Tuesday, April 27 (DOY 117)

Traveling at 6.5 km/sec, Cassini flew past Enceladus for a targeted flyby today (April 28 GMT). Closest approach occurred at an altitude of 100 kilometers. Spacecraft Operations powered on the backup Sun Sensor Assembly for the flyby.

E9 was a high-priority Radio Science (RSS) gravity experiment to look for mass anomalies associated with the Enceladus plume. The flyby segment began with an RSS observation of a Saturn-solar occultation, both ingress and egress, which was followed by gravity observations that continued as Cassini traveled under the south pole through the plume. These back-to-back observations required almost 30 hours of continuous DSN support provided sequentially by all three complexes. These observations will be used to look for anomalies indicating the presence or absence of mass concentrations at the south polar region of Enceladus, which may in turn provide insight into the source material for the plume.

This Saturn atmospheric occultation was one of only a few in the mission able to probe Saturn's low northern latitudes. Capturing this latitude range is only possible when the rings do not obstruct the radio signal to Earth. This means that the observation must be performed at a time when Earth lies in or fairly close to the plane of the rings.

The gravity measurement was a key test for two different hypotheses about the interior of Enceladus. One theory is that a global ocean exists beneath a thin ice crust. Another argues that there's a diapir -- upward intrusion of a rock mass into overlying rock -- underneath the active south polar terrain that is the source of the moon's plume. After passing Enceladus, RSS continued to monitor the spacecraft trajectory as a baseline for comparison with the flyby results.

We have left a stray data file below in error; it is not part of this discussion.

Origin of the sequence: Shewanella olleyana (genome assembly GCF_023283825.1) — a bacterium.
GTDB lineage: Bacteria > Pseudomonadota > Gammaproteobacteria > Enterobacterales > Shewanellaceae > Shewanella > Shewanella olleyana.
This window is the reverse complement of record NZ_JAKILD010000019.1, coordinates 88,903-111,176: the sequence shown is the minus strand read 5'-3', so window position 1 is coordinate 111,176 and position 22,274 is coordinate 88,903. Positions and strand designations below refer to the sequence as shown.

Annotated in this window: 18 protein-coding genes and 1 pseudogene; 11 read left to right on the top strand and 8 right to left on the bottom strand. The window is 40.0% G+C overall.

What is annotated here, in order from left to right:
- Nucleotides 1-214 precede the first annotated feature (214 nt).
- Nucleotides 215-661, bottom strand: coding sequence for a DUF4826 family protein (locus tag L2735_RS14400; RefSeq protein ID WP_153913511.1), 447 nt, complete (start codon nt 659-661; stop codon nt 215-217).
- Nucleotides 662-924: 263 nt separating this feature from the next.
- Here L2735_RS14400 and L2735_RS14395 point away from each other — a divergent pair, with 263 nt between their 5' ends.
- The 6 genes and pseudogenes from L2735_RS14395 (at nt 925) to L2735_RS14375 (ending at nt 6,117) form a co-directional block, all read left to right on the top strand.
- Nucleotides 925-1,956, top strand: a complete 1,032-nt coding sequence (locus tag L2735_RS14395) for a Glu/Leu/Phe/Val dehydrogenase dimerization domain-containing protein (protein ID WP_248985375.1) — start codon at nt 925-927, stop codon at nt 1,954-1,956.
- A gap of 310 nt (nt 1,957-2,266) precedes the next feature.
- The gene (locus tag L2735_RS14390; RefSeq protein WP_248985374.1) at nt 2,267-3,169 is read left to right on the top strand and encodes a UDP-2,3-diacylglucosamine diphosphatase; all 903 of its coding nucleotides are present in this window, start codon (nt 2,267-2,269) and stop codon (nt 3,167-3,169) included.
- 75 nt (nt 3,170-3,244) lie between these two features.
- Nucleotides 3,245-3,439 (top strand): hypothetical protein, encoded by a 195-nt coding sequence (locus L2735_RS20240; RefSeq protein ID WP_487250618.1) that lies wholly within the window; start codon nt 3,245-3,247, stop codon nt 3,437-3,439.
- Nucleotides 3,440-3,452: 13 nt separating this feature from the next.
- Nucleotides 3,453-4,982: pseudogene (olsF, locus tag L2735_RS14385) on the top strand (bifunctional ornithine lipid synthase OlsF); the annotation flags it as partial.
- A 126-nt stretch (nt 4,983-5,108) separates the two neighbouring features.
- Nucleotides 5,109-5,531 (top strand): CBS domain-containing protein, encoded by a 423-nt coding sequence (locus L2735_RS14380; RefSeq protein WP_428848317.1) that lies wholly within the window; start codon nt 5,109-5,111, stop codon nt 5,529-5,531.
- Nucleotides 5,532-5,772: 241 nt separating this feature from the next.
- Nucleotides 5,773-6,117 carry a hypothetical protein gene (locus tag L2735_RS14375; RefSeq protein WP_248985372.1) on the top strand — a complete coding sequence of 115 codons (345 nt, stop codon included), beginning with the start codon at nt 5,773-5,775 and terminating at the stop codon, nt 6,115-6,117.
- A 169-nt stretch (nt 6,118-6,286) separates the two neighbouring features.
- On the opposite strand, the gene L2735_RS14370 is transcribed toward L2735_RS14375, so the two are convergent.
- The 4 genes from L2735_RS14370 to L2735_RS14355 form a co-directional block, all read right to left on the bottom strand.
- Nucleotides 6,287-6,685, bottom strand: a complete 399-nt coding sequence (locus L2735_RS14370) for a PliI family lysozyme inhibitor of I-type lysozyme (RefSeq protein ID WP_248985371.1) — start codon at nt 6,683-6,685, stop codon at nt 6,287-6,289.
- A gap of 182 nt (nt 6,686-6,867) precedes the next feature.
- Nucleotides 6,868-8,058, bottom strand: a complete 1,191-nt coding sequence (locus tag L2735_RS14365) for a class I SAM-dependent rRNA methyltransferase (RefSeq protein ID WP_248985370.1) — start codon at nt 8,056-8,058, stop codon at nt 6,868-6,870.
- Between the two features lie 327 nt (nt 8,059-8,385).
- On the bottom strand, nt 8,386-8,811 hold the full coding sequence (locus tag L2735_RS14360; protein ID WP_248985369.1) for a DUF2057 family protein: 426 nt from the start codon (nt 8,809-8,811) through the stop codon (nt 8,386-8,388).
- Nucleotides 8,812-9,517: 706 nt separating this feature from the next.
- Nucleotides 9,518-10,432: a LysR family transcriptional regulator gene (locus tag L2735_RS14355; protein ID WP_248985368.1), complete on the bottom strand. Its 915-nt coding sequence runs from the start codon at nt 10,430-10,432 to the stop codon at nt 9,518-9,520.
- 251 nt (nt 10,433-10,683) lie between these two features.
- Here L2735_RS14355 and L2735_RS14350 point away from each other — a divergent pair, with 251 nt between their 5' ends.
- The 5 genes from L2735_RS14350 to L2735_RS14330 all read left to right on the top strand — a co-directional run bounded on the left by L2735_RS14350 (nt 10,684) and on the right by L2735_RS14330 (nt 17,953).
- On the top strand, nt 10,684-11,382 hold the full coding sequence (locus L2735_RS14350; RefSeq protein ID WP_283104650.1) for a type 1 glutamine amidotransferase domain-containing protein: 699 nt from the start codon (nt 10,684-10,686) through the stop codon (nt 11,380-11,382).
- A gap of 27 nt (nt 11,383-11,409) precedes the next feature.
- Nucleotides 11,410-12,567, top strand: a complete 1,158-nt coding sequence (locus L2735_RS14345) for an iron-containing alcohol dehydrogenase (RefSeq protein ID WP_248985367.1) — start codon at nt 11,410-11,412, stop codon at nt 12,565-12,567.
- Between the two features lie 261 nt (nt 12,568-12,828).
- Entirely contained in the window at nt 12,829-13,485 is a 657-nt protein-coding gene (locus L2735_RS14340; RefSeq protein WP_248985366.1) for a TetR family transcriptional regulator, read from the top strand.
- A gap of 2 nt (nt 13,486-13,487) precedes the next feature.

The MAPS instruments collected data as the spacecraft passed through the plume, the Magnetospheric Imaging Instrument and the other fields and particles instruments investigated the electron environment around Enceladus, and sought to measure local gradients in the magnetic and electric fields, and in electron beams moving towards Enceladus. The Radio and Plasma Wave Science (RPWS) instrument searched for evidence of local ionization in the plumes, and measured plasma waves and other interactions of Enceladus with its magnetic environment. RPWS also determined the amount and size of dust particles from vents contributing to the plume. For additional information on this flyby link to:

Non-targeted flybys of Prometheus, Telesto, Titan, Daphnis, Pandora, Pallene, and Pan occurred today.

Mission Planning and Navigation presented an update on consumables at the Mission Planning Forum today. Topic: Hydrazine and Delta-V budget update, review of predicted and actual usage for Equinox mission.

At the Cassini-Huygens Analysis and Results of the Mission (CHARM) teleconference for April, the topic was Titan: The moon that would be a planet - Carbon cycle, geology and dynamics. The presentation is available on line and may be downloaded from: